But the manner in which the West is better than the East is different than in past seasons—with important ramifications for both the trade deadline and postseason. The Western Conference has typically been better, top to bottom. A decade ago, for instance, the no. 1 team in the West finished with six more wins than the no. 1 team in the East. The West’s no. 2 had five more wins than the East’s no. 2. The West’s no. 3 had nine more wins than the East’s no. 3. And so on, for all 15 spots in the standings.

That’s not the case this season. This chart compares the current conference standings, seed by seed—notice that there’s actually no difference between the combined records of the top six teams in each conference. It’s just that the teams in the play-in spots and below are much worse in the East.

East vs. West, Seed by Seed

Seed East (Record) West (Record) Advantage Cumulative Advantage
Seed East (Record) West (Record) Advantage Cumulative Advantage
1 Celtics (37-11) Timberwolves (34-14) East by 3 East by 3
2 Bucks (32-16) Thunder (33-15) West by 1 East by 2
3 Knicks (31-17) Clippers (31-15) West by 1 East by 1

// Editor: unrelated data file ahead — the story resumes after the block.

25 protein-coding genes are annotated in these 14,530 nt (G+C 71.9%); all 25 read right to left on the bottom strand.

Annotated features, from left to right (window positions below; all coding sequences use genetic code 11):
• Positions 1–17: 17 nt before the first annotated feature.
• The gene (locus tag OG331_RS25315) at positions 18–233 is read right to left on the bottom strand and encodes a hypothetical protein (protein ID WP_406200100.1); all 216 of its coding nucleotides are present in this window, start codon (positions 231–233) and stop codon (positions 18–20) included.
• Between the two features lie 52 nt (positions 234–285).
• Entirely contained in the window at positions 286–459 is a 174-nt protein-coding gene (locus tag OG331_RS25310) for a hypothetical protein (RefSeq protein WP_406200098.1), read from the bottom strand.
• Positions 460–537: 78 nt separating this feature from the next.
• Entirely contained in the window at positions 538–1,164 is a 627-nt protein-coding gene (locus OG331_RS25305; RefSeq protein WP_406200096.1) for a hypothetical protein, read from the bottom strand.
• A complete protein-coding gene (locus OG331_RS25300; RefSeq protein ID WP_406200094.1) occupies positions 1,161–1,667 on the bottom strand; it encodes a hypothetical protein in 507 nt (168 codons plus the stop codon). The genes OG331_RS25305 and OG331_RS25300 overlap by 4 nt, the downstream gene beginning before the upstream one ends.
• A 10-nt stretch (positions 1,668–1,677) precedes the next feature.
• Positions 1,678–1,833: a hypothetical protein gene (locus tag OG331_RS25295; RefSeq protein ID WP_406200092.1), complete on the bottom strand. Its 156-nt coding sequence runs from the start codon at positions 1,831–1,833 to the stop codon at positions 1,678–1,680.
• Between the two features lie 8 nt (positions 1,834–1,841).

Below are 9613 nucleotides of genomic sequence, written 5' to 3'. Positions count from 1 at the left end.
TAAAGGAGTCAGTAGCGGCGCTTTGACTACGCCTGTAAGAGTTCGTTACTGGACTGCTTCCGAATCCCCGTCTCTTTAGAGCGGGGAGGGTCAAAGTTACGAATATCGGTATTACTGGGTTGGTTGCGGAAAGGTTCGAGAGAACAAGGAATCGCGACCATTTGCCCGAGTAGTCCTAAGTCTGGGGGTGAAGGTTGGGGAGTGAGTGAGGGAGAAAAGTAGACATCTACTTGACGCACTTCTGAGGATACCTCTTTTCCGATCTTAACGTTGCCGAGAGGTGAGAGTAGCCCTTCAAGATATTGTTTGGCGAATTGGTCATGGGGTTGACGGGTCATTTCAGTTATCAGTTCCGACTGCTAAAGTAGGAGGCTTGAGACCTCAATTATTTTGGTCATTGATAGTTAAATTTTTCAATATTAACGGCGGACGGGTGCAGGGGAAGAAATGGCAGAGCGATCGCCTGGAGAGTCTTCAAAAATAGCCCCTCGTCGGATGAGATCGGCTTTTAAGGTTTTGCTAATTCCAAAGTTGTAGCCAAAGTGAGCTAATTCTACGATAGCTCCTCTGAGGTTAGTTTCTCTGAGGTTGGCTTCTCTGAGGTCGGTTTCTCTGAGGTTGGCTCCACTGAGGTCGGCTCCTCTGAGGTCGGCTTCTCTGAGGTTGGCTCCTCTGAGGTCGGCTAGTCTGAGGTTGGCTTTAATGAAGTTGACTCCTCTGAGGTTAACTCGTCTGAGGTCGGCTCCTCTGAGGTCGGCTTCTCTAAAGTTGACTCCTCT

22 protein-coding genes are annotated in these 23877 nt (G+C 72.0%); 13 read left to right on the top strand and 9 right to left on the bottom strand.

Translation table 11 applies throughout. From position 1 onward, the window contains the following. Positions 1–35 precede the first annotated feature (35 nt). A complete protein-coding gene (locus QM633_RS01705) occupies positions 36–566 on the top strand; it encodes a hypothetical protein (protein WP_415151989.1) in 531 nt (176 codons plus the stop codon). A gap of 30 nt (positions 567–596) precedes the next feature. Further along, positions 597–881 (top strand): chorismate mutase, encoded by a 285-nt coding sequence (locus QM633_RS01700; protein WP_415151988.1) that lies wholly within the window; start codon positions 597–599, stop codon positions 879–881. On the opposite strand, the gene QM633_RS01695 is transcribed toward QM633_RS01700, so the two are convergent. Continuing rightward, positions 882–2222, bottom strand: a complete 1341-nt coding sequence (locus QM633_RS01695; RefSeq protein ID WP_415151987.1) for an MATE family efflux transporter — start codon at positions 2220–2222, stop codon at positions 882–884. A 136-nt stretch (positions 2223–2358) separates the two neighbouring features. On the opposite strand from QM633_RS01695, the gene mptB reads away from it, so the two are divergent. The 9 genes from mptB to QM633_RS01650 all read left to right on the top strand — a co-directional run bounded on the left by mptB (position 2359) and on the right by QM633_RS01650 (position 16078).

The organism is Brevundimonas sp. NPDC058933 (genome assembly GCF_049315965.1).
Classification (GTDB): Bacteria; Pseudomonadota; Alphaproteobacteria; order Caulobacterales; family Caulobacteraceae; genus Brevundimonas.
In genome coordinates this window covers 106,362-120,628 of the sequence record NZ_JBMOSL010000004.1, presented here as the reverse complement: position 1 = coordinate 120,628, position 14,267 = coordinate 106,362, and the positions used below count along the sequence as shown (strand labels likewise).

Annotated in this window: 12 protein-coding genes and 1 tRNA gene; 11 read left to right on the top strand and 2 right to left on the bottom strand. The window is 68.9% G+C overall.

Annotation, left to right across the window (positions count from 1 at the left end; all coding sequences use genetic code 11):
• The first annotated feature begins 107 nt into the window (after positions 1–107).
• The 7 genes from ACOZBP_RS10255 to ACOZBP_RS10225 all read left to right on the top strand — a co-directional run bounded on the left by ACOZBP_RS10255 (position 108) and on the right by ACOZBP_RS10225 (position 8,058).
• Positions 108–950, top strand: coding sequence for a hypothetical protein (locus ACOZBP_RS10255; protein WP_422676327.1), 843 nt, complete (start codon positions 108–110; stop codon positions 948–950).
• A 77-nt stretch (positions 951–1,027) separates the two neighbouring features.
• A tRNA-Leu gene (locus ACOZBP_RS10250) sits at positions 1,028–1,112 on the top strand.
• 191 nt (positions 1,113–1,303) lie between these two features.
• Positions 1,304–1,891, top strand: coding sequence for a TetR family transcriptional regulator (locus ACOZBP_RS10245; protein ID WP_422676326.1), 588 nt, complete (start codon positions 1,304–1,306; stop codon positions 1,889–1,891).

4 Cavaliers (29-16) Nuggets (33-16) West by 2 West by 1
5 76ers (29-17) Kings (27-19) East by 2 East by 1
6 Pacers (27-21) Suns (28-20) West by 1 Tied
7 Heat (25-23) Pelicans (27-21) West by 2 West by 2
8 Magic (25-23) Mavericks (26-22) West by 1 West by 3
9 Bulls (23-26) Lakers (24-25) West by 1 West by 4
10 Hawks (20-27) Jazz (24-25) West by 3 West by 7
11 Nets (19-28) Rockets (22-25) West by 3 West by 10
12 Raptors (17-30) Warriors (20-24) West by 4.5 West by 14.5
13 Hornets (10-36) Grizzlies (18-29) West by 7.5 West by 22
14 Wizards (9-38) Trail Blazers (15-33) West by 5.5 West by 27.5
15 Pistons (6-41) Spurs (10-38) West by 3.5 West by 31

For teams in the play-in range, this particular skew could influence trade-deadline decisions. The Bulls, for example, might not act as sellers because they’re likely to receive a play-in opportunity, but they would have very little chance to qualify for the postseason if they played in the West. (And hey, the city of Chicago is nearly as far west as Memphis and New Orleans; the Bulls were in the NBA’s Western Division at their founding.)